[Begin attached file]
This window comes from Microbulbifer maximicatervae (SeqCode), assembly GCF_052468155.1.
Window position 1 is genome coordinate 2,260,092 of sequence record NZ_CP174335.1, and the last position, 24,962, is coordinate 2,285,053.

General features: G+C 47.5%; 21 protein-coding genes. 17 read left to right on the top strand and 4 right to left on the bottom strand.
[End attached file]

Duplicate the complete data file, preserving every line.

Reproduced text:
This window comes from Microbulbifer maximicatervae (SeqCode), assembly GCF_052468155.1.
Window position 1 is genome coordinate 2,260,092 of sequence record NZ_CP174335.1, and the last position, 24,962, is coordinate 2,285,053.

General features: G+C 47.5%; 21 protein-coding genes. 17 read left to right on the top strand and 4 right to left on the bottom strand.